What is sewer backflow protection?
Sewer backflow protection typically utilizes a backwater valve
(aka “backflow prevention device”) on drainage pipes to protect the building from sewer backup. The backwater valve is designed to automatically shut when water flows towards the property. The graphics below show two scenarios where a backwater valve can protect the building from a sewer backup.
Does my property need a backwater valve?
Most properties have been built so that an obstruction in the public sewer or sewer lateral between the curb and sewer main should not cause a sewage backup into the property. However, some properties require the extra protection of a backwater valve within the owner’s property. Typically, these properties have been built so that the drain of the lowest plumbing fixture (shower, floor drain, toilet, etc.) is lower than the air vent (aka “fresh air inlet”) of the sewer lateral.
The San Francisco Department of Building Inspection’s 2016 Plumbing Code, provides the following description for properties that are required to install a backwater valve:
SECTION Level - 710.1.1 Drainage of Fixtures Located Below the Fresh Air Inlet.
Where a fixture is installed with the flood rim level equal to or lower than the elevation of the fresh air inlet serving the house trap, the piping serving the fixture shall be protected by installing an approved type of backwater valve. Where a fixture is installed with the flood rim level higher than the elevation of the fresh air inlet serving the house trap, the fixture shall not discharge through such backwater valve.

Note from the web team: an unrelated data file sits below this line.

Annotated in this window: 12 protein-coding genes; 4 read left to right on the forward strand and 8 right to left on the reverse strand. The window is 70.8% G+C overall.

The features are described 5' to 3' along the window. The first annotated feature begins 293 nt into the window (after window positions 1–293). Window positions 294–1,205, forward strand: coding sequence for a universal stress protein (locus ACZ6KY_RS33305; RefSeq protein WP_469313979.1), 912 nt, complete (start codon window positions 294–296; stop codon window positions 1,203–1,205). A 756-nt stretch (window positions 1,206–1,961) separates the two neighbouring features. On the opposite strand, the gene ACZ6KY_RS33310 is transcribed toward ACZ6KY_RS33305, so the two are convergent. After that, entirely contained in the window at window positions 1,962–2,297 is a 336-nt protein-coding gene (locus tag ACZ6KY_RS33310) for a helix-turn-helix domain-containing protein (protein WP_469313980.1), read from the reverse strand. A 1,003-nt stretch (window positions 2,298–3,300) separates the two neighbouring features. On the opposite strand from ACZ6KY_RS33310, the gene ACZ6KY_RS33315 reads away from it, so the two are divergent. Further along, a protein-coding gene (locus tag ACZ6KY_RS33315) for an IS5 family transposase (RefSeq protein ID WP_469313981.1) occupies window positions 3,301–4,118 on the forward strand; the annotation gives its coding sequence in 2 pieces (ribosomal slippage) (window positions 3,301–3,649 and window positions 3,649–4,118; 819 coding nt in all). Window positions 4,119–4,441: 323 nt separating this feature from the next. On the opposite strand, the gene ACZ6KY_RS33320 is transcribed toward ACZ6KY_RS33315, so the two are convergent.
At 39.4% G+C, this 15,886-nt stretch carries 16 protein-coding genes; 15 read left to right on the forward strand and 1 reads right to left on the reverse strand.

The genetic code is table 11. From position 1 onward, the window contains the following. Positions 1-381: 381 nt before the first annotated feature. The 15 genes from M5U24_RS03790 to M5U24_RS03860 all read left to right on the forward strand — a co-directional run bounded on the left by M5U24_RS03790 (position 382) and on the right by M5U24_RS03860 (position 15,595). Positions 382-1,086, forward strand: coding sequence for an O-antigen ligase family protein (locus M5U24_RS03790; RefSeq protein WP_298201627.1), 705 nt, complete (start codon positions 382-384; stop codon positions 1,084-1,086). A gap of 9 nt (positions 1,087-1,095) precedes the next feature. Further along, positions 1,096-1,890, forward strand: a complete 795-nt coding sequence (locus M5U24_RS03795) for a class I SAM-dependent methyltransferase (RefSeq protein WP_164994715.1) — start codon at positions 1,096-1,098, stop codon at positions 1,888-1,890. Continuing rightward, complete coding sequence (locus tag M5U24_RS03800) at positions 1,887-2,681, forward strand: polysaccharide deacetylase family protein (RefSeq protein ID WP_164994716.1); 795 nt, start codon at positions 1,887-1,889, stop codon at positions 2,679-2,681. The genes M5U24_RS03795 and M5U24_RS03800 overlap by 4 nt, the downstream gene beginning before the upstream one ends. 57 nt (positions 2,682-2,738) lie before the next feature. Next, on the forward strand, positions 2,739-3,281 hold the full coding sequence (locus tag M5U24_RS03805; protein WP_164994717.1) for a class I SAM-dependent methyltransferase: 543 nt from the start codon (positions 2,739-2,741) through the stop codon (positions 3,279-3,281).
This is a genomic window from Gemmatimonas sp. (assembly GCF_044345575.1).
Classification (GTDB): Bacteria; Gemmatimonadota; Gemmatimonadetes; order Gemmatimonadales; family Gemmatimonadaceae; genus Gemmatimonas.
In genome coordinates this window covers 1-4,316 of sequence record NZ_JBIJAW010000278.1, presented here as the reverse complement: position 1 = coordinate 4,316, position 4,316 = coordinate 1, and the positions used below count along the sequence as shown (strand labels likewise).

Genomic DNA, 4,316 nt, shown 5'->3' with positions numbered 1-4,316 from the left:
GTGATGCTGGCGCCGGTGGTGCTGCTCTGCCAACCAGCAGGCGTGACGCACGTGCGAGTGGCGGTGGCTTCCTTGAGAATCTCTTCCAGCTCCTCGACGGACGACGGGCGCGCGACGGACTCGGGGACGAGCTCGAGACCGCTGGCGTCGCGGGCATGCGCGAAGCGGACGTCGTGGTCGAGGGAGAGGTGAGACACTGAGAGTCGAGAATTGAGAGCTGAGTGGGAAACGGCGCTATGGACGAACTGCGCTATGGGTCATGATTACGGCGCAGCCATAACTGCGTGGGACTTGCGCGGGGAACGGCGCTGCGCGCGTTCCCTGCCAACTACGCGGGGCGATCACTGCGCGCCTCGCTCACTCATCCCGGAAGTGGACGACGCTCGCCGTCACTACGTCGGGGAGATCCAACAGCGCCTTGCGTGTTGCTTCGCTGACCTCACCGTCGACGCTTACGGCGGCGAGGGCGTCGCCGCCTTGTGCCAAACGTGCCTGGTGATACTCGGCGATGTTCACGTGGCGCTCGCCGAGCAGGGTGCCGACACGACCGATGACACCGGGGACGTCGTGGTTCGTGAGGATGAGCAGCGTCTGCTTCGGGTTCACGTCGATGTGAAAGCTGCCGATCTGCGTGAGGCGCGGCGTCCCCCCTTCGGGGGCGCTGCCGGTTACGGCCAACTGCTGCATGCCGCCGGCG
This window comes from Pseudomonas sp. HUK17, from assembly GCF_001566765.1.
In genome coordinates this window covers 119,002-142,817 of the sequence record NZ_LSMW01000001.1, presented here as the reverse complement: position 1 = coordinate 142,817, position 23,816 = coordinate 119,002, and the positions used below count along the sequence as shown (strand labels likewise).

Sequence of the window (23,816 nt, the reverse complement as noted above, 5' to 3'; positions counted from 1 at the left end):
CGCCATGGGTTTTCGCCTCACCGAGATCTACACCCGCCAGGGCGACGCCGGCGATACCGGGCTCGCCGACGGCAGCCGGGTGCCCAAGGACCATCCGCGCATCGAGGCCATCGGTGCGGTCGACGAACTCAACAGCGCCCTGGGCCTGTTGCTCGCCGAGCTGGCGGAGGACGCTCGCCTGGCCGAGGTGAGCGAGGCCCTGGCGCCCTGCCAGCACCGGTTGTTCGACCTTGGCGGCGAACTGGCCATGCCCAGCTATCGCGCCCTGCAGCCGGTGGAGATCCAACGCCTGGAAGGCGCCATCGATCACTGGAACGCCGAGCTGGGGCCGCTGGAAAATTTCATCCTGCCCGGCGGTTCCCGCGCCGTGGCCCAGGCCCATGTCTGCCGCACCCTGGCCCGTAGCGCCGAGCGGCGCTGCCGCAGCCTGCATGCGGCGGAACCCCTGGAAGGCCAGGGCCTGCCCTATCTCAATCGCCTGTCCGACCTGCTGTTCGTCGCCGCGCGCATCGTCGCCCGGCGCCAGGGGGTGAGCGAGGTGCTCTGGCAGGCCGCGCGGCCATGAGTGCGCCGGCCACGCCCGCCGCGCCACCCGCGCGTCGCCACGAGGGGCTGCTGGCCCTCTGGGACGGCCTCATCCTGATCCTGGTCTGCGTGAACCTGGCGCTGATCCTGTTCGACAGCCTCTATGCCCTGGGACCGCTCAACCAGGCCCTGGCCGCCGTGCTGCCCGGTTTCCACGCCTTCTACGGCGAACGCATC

Consider installing a backwater valve.
If your property appears to require a backwater valve, we strongly encourage you to consider installing one. The San Francisco Department of Building Inspection Plumbing Division will be able to provide the following:
- further guidance on whether your property should have a backwater valve and
- directions on how to properly install a backwater valve.
Please visit their website at https://sfdbi.org/backflow-preventer.
You may also be be eligible for SFPUC’s Flood Water Management Grant Assistance Program.
Be sure to maintain your backwater valve!
If you have a backwater valve, or decide to install one, please note that it must be checked to ensure that it is operating properly at all times. Debris in the drain line or other problems can easily damage or interfere with backwater valves. Follow the manufacturer's recommended maintenance instructions and schedule. It is best practice to conduct maintenance before every rainy season.